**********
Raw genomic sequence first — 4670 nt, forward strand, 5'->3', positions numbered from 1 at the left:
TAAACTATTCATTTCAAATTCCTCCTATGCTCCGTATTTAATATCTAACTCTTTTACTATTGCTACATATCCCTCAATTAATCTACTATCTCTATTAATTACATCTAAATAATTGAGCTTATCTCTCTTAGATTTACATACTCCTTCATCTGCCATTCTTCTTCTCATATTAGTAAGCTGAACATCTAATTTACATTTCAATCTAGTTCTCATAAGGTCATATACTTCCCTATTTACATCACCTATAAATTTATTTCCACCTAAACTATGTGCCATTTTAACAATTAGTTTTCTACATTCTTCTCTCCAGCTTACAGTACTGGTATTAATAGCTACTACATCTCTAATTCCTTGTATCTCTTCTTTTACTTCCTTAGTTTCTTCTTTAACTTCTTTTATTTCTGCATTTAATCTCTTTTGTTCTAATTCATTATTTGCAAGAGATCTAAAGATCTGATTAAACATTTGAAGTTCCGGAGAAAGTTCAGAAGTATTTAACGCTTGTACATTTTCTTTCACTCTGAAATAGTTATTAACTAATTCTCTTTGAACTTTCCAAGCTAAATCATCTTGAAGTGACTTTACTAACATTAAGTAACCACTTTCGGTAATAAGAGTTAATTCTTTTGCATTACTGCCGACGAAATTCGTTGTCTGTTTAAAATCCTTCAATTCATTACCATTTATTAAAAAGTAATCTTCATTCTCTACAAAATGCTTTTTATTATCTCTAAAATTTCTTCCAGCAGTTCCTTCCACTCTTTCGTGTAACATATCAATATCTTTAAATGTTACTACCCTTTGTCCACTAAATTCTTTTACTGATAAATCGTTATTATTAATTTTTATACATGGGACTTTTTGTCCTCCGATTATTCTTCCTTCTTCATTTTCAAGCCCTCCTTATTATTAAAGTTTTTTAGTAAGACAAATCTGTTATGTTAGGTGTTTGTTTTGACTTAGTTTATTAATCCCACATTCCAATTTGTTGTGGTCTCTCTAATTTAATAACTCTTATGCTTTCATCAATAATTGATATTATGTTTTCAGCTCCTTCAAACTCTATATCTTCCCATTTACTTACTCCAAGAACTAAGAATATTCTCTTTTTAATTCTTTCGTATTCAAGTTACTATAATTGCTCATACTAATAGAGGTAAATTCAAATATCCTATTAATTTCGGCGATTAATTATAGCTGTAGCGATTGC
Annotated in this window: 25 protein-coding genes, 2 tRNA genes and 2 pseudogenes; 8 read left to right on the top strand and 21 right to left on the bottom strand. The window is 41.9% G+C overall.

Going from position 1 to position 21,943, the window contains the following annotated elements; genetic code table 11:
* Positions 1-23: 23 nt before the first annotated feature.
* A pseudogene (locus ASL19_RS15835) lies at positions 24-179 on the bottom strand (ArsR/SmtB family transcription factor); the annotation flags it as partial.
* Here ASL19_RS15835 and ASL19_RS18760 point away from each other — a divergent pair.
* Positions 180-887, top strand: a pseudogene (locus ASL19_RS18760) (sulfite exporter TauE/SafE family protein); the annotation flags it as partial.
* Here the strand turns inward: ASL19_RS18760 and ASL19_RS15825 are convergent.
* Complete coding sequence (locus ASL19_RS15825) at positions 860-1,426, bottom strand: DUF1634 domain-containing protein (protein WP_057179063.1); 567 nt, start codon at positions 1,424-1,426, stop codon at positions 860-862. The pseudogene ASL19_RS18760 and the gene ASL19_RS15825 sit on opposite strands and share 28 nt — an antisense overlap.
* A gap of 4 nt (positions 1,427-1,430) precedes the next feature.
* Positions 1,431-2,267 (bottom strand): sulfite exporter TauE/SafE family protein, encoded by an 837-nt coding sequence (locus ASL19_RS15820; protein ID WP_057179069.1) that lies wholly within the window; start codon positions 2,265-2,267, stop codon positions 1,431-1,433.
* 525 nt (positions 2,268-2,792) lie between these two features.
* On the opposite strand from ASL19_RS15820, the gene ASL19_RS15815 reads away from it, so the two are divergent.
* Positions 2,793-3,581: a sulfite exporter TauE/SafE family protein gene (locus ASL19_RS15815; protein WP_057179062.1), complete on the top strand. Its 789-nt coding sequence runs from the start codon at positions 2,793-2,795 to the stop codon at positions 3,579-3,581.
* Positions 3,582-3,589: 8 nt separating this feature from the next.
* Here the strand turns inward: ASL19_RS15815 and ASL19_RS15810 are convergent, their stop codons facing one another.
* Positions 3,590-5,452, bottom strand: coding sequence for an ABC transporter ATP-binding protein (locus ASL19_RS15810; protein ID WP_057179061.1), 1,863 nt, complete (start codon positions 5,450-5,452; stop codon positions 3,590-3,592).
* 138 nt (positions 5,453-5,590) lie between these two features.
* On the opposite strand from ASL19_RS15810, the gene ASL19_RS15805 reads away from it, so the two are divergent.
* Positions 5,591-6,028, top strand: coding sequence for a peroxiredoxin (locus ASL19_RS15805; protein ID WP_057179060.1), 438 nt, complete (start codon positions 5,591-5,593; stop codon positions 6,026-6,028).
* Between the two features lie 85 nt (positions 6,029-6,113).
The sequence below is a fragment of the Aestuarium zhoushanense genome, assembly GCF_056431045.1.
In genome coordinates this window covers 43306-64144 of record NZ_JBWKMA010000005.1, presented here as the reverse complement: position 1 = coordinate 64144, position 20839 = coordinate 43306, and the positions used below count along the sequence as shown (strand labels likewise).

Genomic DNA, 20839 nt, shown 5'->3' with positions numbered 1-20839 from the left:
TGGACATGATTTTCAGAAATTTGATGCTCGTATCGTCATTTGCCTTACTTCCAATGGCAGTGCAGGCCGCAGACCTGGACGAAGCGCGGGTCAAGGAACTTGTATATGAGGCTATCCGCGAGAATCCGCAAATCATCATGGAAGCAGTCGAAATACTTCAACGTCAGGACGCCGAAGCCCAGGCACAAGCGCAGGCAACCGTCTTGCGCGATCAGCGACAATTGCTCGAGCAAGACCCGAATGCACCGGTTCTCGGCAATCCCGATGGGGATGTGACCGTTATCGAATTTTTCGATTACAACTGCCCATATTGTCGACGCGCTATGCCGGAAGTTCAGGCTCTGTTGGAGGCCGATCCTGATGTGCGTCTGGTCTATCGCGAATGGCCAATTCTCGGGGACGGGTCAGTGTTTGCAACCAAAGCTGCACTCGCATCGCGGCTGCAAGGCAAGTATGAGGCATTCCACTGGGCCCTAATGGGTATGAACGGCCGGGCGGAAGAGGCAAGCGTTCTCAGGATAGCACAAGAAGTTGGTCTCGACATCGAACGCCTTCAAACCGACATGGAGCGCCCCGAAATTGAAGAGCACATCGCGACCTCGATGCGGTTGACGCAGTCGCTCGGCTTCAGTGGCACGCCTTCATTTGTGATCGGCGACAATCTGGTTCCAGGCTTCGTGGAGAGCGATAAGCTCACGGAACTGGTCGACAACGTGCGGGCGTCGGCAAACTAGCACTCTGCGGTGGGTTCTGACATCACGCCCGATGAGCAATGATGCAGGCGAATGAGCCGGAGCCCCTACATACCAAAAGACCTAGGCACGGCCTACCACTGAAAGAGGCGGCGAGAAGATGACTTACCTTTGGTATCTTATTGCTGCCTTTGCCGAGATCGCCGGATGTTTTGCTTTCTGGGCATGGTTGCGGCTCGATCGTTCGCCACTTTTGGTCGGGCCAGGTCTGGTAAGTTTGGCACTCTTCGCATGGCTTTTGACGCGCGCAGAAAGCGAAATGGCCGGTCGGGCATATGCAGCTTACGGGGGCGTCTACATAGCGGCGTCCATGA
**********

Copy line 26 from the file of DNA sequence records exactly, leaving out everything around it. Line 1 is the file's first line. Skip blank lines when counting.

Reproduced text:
TGGACATGATTTTCAGAAATTTGATGCTCGTATCGTCATTTGCCTTACTTCCAATGGCAGTGCAGGCCGCAGACCTGGACGAAGCGCGGGTCAAGGAACTTGTATATGAGGCTATCCGCGAGAATCCGCAAATCATCATGGAAGCAGTCGAAATACTTCAACGTCAGGACGCCGAAGCCCAGGCACAAGCGCAGGCAACCGTCTTGCGCGATCAGCGACAATTGCTCGAGCAAGACCCGAATGCACCGGTTCTCGGCAATCCCGATGGGGATGTGACCGTTATCGAATTTTTCGATTACAACTGCCCATATTGTCGACGCGCTATGCCGGAAGTTCAGGCTCTGTTGGAGGCCGATCCTGATGTGCGTCTGGTCTATCGCGAATGGCCAATTCTCGGGGACGGGTCAGTGTTTGCAACCAAAGCTGCACTCGCATCGCGGCTGCAAGGCAAGTATGAGGCATTCCACTGGGCCCTAATGGGTATGAACGGCCGGGCGGAAGAGGCAAGCGTTCTCAGGATAGCACAAGAAGTTGGTCTCGACATCGAACGCCTTCAAACCGACATGGAGCGCCCCGAAATTGAAGAGCACATCGCGACCTCGATGCGGTTGACGCAGTCGCTCGGCTTCAGTGGCACGCCTTCATTTGTGATCGGCGACAATCTGGTTCCAGGCTTCGTGGAGAGCGATAAGCTCACGGAACTGGTCGACAACGTGCGGGCGTCGGCAAACTAGCACTCTGCGGTGGGTTCTGACATCACGCCCGATGAGCAATGATGCAGGCGAATGAGCCGGAGCCCCTACATACCAAAAGACCTAGGCACGGCCTACCACTGAAAGAGGCGGCGAGAAGATGACTTACCTTTGGTATCTTATTGCTGCCTTTGCCGAGATCGCCGGATGTTTTGCTTTCTGGGCATGGTTGCGGCTCGATCGTTCGCCACTTTTGGTCGGGCCAGGTCTGGTAAGTTTGGCACTCTTCGCATGGCTTTTGACGCGCGCAGAAAGCGAAATGGCCGGTCGGGCATATGCAGCTTACGGGGGCGTCTACATAGCGGCGTCCATGA